Current News Releases
Current News Releases
Six startups selected for tech-based accelerator program
For the second year, The Johns Hopkins University and Johns Hopkins Medicine are co-sponsoring an opportunity that prepares health information technology startups to present their innovative ideas to the world.
Conflicting scores from respected national rating systems may confuse rather than guide consumers’ choices about where to seek quality care, say experts from the Johns Hopkins Armstrong Institute for Patient Safety and Quality.
Mouse studies may lead to development of human therapies
Researchers at the Johns Hopkins University School of Medicine have now uncovered how a bacterial molecule controls the body’s response to TB infection and suggest that adjusting the level of this of this molecule may be a new way to treat the disease. The report appears this week as an advance online publication of Nature Medicine.
New formula gauges 10-year risk of dying
Analyzing data from 58,000 heart stress tests, Johns Hopkins cardiologists report they have developed a formula that estimates one’s risk of dying over a decade based on a person’s ability to exercise on a treadmill at an increasing speed and incline.
Findings are contrary to previous reports
Contrary to previous reports, a study led by Johns Hopkins researchers found that patients’ satisfaction scores only modestly improved based on the newly remodeled design of a hospital.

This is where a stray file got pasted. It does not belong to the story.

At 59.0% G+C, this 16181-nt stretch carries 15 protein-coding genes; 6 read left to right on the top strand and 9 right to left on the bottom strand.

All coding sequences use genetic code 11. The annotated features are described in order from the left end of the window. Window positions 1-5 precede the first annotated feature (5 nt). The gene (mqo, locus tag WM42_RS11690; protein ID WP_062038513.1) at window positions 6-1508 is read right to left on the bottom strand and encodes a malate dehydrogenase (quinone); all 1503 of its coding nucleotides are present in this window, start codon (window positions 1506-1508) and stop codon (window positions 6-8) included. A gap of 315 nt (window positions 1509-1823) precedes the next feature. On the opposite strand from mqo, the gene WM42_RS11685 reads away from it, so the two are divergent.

Competition among doctors’ offices, urgent care centers and retail medical clinics in wealthy areas of the U.S. often leads to an increase in the number of antibiotic prescriptions written per person, a team led by Johns Hopkins researchers has found.
Findings suggest high levels of false caregiver smoking reports, or second-hand exposure in multi-unit housing
Public health experts have long known that tobacco smoke exposure (TSE) can be harmful for children with bronchopulmonary dysplasia, a lung disease that often accompanies premature birth.
Laboratory studies suggest anticancer drug already in clinical trials in children may interrupt this gene pathway.
Working with cells taken from children with a very rare but ferocious form of brain cancer, Johns Hopkins Kimmel Cancer Center scientists have identified a genetic pathway that acts as a master regulator of thousands of other genes and may spur cancer cell growth and resistance to anticancer treatment.
First time there is data comparing effectiveness and safety of these drugs; Eylea found to outperform other drugs when vision loss is moderate to severe
A researcher from Johns Hopkins Medicine helped lead colleagues from across the country in a government-sponsored study by the Diabetic Retinopathy Clinical Research Network to discover that three drugs ? Eylea, Avastin and Lucentis ? used to treat diabetic macular edema are all effective. They also discovered that Eylea outperformed the other two drugs when vision loss was moderate to severe.
Group dynamics, not star proteins, drive mechanics of crucial cell process
Like a surgeon separating conjoined twins, cells have to be careful to get everything just right when they divide in two. Otherwise, the resulting daughter cells could be hobbled, particularly if they end up with too many or two few chromosomes. Successful cell division hangs on the formation of a dip called a cleavage furrow, a process that has remained mysterious. Now, researchers at Johns Hopkins have found that no single molecular architect directs the cleavage furrow’s formation; rather, it is a robust structure made of a suite of team players.